Local government officials and state lawmakers on Thursday called for $50 million to be set aside in the state budget to aid a Department of Health program that replaces lead service lines in New York.
Gov. Kathy Hochul’s proposed $227 billion state budget included $500 million in new funding from the Clean Water Infrastructure Act. But the budget proposal did not specifically outline where the money would go.
Lawmakers want a line-item in the budget allocated to the lead line removal program.
“It’s time for our state to finally rid itself of the dangers of lead in our drinking water infrastructure,” said state Assemblyman Angelo Santabarbara. “Despite knowing for decades about the dangers of lead exposure, more than 360,000 lead service lines are still delivering water to New Yorkers — this is unacceptable. Replacing these lines can be an incredibly difficult process for many because of the upfront costs for these repairs. That’s why it’s so important to provide funding in this year’s state budget for the state Department of Health’s Lead Service Line Replacement Program that can help communities remove and replace lead service lines. Prioritizing this funding will help keep our drinking water safe in communities statewide for generations to come.”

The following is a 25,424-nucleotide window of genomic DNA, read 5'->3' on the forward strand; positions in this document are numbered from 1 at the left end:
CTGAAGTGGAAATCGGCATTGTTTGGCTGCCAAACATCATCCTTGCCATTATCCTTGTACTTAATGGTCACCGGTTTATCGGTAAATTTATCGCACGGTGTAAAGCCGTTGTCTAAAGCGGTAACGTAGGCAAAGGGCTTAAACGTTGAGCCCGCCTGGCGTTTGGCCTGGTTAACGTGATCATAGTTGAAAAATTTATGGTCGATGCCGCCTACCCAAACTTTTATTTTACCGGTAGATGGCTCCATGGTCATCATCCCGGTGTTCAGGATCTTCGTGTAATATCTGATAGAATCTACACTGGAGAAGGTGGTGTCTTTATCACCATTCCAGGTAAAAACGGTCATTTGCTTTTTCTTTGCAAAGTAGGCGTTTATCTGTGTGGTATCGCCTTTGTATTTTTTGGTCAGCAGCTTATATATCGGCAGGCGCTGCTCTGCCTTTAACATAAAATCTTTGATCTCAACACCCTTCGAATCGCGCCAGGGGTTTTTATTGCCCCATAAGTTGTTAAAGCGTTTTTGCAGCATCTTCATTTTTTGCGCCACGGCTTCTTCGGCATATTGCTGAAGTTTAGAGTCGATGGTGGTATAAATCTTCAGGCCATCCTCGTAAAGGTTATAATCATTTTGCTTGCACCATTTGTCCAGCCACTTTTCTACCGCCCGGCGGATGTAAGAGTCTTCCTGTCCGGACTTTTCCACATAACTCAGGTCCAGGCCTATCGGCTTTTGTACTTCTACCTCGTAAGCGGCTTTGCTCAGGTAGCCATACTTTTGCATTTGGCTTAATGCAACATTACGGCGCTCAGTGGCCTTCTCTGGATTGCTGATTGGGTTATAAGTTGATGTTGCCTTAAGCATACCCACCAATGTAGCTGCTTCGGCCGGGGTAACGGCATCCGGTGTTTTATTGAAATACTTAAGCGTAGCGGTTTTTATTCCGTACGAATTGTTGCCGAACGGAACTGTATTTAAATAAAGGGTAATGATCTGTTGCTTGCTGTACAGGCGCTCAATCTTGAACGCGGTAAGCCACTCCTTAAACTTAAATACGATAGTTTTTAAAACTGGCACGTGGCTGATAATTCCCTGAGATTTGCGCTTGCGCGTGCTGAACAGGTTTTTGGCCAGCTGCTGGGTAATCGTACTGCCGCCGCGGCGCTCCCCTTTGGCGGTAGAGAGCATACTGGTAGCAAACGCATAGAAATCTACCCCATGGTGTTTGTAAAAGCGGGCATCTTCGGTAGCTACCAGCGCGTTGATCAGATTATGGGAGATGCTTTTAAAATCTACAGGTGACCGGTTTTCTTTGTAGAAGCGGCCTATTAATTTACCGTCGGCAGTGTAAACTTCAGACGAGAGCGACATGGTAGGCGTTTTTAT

The average cost of replacing a residential lead water service line can range between $5,000 and $12,000. Upstate communities like Schenectady and Amsterdam have been able to use the program, but the annual allocation can be quickly depleted.
The program as of last summer replaced 2,300 lead pipes at more than two dozen communities in the state.
Earlier this year, Hochul backed a plan that would accelerate the removal of lead from residential buildings by offsetting the costs of inspections and helping to pay for renovations when dangerous conditions are found.